Harlan Pruden and Marney Paradis are PhD program at UBC. Pruden gave a talk to a group of

peers – including Marney – after class once.

As Pruden describe it, upon hearing the presentation, Paradis’s mind was blown.

Two-Spirit People, Then and Now: Sex, Gender and Sexuality in Historical and Contemporary Native America is the name of the talk.

In this age, a two-spirit is an aboriginal who identifies as a lesbian, gay, bi-sexual, trans, or any identity beyond male and female. But two-spirit isn’t a gender identity, “it’s an organizing strategy,” says Pruden—being two-spirit gives First Nations a specific role, which varies from nation to nation.

“People think they have to choose between being gay or Indian,” says Pruden.

But they don’t have to choose: “Here’s this word that links you right back to your people.”

Pruden is Cree . He was born in Mayo, Yukon. When he was five his house burned down and he moved with his mother to her people’s territory, Beaver Lake, in northeast Alberta.

Before colonization there were more than two genders within Cree society. A person’s gender defined their role. Men hunted, women gathered, two-spirits flitted between the two groups and provided balance and harmony. They were matchmakers and marriage counsellors. They were people who saw both perspectives.

That’s some of what is known about the two-spirit role within the Cree nation. Pruden collects information from different nations by reading ethnographic accounts, and confirming his findings as much as he can with those who speak a nation’s original language. His findings make up a database which currently contains 130 different terms for two-spirit. Some of the terms translate to: “half-man, half-woman”, “those who don’t fight”, “those who follow the moon”, or “peacekeepers”.

Two-spirit didn’t seem to be related to gay, lesbian, or bi-sexual. “It’s more about roles within society that other genders can’t offer, and it becomes a nation-specific definition,” says Pruden.

Pruden has found that contact with Europeans, colonization and the imposition of a European worldview through residential schools and religion pushed First Nation practices underground. “Ceremonies were illegal. It was illegal to hold sweats, to practice religion,” says Pruden.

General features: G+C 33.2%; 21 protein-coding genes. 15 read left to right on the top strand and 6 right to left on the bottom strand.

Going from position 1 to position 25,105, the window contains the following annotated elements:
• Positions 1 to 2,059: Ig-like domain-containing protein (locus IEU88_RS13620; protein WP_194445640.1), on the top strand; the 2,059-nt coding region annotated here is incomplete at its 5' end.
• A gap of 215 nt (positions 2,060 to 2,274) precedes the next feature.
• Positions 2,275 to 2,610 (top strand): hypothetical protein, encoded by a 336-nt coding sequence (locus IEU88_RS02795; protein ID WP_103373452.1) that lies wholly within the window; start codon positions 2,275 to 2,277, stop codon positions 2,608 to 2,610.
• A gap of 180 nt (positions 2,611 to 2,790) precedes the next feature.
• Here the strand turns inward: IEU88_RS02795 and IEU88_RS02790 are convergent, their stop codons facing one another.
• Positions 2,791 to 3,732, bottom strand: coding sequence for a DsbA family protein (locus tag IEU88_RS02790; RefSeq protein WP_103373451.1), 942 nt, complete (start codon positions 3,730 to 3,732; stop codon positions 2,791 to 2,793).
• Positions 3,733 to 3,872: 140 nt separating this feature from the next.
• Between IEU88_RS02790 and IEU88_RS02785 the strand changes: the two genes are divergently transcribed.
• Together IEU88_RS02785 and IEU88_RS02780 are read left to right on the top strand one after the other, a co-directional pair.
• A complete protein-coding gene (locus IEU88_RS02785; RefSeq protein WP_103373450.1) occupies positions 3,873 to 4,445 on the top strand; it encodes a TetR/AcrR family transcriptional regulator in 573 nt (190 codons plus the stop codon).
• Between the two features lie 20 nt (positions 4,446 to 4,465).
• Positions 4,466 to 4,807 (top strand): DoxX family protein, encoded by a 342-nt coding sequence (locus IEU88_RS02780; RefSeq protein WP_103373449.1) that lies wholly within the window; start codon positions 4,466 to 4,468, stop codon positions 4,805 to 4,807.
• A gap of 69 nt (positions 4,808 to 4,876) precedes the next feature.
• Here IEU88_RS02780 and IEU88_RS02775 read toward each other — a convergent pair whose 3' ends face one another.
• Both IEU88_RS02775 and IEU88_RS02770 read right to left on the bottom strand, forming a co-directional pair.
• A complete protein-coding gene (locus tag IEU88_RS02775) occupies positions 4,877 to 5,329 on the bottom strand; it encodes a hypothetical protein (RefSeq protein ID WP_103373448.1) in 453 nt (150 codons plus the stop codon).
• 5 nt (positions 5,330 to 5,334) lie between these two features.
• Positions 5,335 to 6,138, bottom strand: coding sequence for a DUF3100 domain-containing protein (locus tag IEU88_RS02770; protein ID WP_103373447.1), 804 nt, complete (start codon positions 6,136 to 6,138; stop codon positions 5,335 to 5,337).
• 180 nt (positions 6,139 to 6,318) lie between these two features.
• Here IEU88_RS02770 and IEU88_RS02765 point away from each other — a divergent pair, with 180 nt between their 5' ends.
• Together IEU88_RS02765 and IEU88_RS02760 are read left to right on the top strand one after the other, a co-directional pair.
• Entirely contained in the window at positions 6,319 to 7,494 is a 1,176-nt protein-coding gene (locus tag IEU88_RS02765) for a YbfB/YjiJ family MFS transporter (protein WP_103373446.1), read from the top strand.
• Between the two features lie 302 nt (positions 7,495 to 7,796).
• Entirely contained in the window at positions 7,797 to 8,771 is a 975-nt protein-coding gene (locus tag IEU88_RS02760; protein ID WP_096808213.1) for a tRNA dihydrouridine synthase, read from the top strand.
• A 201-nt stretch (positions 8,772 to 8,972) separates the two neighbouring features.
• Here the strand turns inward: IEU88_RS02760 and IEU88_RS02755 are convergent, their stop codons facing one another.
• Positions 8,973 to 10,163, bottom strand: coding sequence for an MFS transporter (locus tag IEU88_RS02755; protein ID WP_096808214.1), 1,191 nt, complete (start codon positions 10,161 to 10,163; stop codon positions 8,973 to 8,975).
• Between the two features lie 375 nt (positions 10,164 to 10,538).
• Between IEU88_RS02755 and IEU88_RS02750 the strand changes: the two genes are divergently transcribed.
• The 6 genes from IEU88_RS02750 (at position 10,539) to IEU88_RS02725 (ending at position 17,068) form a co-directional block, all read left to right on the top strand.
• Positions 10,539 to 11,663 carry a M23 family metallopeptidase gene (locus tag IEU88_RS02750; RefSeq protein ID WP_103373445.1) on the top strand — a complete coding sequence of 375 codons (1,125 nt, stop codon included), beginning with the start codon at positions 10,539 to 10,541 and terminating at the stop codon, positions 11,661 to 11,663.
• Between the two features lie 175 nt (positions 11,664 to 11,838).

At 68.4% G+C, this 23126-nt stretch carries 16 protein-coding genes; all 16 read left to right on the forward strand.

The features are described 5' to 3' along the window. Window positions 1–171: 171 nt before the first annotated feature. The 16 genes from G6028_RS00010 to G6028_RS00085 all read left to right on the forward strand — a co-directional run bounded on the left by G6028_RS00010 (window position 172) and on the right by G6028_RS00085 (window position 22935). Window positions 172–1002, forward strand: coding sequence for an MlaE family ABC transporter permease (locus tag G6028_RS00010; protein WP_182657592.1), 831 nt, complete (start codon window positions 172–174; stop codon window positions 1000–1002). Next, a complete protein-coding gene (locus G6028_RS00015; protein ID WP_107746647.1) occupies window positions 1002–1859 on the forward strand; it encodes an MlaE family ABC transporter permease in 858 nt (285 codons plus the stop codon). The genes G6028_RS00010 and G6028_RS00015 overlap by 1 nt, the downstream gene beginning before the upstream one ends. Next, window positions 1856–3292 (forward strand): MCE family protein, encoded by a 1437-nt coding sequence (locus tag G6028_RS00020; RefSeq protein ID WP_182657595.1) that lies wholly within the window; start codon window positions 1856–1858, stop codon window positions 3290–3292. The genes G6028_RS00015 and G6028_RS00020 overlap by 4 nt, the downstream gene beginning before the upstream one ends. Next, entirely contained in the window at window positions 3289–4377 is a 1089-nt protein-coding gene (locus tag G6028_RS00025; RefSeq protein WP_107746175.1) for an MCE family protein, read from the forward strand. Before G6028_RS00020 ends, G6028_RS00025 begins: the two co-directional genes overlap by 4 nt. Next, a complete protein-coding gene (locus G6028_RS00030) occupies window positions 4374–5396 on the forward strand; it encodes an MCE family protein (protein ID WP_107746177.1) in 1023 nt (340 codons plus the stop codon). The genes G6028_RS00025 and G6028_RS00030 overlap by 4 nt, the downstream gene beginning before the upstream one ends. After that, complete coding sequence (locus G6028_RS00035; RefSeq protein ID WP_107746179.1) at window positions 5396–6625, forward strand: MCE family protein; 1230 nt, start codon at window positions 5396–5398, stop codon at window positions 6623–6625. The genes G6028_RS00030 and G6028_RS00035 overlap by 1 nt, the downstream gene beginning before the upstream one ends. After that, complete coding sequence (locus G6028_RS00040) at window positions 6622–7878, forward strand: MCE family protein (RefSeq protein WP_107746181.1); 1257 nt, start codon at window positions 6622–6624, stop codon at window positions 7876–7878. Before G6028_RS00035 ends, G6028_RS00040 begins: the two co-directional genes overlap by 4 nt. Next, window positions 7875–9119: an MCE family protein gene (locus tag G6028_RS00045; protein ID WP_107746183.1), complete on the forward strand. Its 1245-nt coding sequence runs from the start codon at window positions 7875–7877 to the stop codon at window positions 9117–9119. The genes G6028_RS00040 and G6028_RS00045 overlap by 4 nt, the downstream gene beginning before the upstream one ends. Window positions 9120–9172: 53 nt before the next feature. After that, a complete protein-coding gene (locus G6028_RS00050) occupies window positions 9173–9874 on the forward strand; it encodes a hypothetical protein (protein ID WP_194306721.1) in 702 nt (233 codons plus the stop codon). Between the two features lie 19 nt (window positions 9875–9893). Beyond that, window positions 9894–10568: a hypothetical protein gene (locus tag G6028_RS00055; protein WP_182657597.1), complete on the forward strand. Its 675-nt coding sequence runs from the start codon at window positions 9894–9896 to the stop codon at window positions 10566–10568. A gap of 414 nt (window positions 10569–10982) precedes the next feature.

A European worldview was imposed upon First Nations, and this included binary gender definitions. In his database work, Pruden is calling forth old knowledge to “mindfully and gently work traditional knowledge” back to people’s understanding of themselves as a culture.

The intent is to return medicine and gifts back to two-spirits, so they can have a role within their communities.

Back to Marney Paradis, whose mind Pruden blew with his talk in Vancouver. Along with being a PhD candidate, she is the director of the Skookum Jim Friendship Centre in Whitehorse. She said the talk was mindblowing because she had never heard about historical context of two-spirit people, or the roles they played culturally.

She invited Pruden to Whitehorse to give the talk.

Why?

For “the rapid demise of heteronormativity and imperialist attitudes surrounding gender binaries, if we’re lucky,” is how she responded, via email.

She went on to say that on a smaller scale, she hopes the talk will strike a chord with some two-spirit youth in the audience, “who walk away with a sense of peace and the understanding that they are not alone in this journey.”  

Pruden will give his talk on Tuesday, August 30 at the Kwanlin Dün Cultural Centre from 6 to 8 pm.

People have told him they thought that in going to the talk, they’d be getting “gay training. After the talk, they realize what they were getting was Indian training.”

Everyone is welcome, he says. The conversation enables all First Nations, and non, to realize that there are multiple ways to see the world.